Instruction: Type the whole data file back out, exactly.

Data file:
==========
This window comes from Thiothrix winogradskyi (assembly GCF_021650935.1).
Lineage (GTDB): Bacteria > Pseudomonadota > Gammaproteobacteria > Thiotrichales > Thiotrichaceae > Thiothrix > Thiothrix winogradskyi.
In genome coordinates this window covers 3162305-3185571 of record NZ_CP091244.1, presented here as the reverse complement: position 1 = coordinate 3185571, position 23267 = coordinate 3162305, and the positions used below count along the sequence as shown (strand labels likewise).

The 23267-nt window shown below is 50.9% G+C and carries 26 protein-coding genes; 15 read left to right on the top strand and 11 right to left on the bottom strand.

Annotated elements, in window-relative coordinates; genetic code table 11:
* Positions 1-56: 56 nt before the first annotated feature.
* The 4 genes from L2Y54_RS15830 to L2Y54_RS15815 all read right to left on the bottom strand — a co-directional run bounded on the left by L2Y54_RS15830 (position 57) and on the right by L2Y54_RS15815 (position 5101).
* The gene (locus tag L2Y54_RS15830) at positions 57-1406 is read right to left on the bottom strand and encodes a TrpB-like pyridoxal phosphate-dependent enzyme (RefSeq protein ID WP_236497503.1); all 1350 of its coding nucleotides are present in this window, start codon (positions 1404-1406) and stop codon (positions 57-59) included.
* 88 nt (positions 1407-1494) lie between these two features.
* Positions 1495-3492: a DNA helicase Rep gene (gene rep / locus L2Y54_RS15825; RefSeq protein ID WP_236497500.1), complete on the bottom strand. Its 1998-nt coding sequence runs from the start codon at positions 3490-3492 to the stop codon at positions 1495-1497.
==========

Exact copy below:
This window comes from Thiothrix winogradskyi (assembly GCF_021650935.1).
Lineage (GTDB): Bacteria > Pseudomonadota > Gammaproteobacteria > Thiotrichales > Thiotrichaceae > Thiothrix > Thiothrix winogradskyi.
In genome coordinates this window covers 3162305-3185571 of record NZ_CP091244.1, presented here as the reverse complement: position 1 = coordinate 3185571, position 23267 = coordinate 3162305, and the positions used below count along the sequence as shown (strand labels likewise).

The 23267-nt window shown below is 50.9% G+C and carries 26 protein-coding genes; 15 read left to right on the top strand and 11 right to left on the bottom strand.

Annotated elements, in window-relative coordinates; genetic code table 11:
* Positions 1-56: 56 nt before the first annotated feature.
* The 4 genes from L2Y54_RS15830 to L2Y54_RS15815 all read right to left on the bottom strand — a co-directional run bounded on the left by L2Y54_RS15830 (position 57) and on the right by L2Y54_RS15815 (position 5101).
* The gene (locus tag L2Y54_RS15830) at positions 57-1406 is read right to left on the bottom strand and encodes a TrpB-like pyridoxal phosphate-dependent enzyme (RefSeq protein ID WP_236497503.1); all 1350 of its coding nucleotides are present in this window, start codon (positions 1404-1406) and stop codon (positions 57-59) included.
* 88 nt (positions 1407-1494) lie between these two features.
* Positions 1495-3492: a DNA helicase Rep gene (gene rep / locus L2Y54_RS15825; RefSeq protein ID WP_236497500.1), complete on the bottom strand. Its 1998-nt coding sequence runs from the start codon at positions 3490-3492 to the stop codon at positions 1495-1497.